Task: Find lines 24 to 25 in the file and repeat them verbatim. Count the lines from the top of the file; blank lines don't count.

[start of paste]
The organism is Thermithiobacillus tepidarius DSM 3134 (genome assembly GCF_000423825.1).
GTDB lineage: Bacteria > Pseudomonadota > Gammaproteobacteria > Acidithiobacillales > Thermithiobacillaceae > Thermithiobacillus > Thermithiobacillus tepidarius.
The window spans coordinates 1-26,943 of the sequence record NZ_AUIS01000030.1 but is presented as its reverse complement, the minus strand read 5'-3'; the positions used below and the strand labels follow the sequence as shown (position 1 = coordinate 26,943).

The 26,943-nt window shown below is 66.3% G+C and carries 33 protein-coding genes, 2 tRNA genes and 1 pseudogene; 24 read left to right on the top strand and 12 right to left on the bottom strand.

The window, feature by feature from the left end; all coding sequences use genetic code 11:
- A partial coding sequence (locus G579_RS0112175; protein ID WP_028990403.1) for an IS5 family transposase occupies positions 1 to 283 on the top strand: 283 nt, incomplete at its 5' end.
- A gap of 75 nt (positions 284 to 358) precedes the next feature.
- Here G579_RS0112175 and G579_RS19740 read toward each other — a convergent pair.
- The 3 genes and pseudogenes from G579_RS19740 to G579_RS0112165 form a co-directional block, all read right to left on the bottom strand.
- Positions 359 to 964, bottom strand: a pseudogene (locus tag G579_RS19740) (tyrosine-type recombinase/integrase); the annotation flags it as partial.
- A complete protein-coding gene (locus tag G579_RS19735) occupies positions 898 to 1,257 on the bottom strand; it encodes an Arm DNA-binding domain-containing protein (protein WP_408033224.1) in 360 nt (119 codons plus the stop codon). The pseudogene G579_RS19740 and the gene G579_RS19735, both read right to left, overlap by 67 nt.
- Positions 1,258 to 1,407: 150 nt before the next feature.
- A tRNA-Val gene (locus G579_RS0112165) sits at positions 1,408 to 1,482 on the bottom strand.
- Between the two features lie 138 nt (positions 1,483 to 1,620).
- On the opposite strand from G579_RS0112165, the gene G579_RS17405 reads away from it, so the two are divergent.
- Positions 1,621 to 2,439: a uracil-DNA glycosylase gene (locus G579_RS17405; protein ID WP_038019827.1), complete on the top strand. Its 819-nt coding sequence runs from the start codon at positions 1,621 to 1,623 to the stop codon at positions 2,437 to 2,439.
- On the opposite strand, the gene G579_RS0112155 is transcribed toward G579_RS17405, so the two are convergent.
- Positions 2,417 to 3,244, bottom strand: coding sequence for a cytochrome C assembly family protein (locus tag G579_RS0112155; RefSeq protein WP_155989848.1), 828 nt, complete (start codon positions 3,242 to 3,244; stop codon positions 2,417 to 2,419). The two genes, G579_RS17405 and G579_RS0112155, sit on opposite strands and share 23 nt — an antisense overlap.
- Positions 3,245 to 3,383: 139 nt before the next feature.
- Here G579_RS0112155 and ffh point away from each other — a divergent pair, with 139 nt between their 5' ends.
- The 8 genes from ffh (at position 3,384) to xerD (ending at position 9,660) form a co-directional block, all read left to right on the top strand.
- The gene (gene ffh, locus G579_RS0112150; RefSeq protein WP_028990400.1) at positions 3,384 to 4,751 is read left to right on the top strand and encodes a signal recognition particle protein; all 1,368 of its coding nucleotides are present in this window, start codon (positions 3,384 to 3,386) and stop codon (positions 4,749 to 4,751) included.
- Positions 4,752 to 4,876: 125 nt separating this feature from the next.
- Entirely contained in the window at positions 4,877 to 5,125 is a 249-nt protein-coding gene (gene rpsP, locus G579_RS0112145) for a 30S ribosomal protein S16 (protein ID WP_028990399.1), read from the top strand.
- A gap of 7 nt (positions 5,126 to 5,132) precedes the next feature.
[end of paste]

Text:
- Entirely contained in the window at positions 4,877 to 5,125 is a 249-nt protein-coding gene (gene rpsP, locus G579_RS0112145) for a 30S ribosomal protein S16 (protein ID WP_028990399.1), read from the top strand.
- A gap of 7 nt (positions 5,126 to 5,132) precedes the next feature.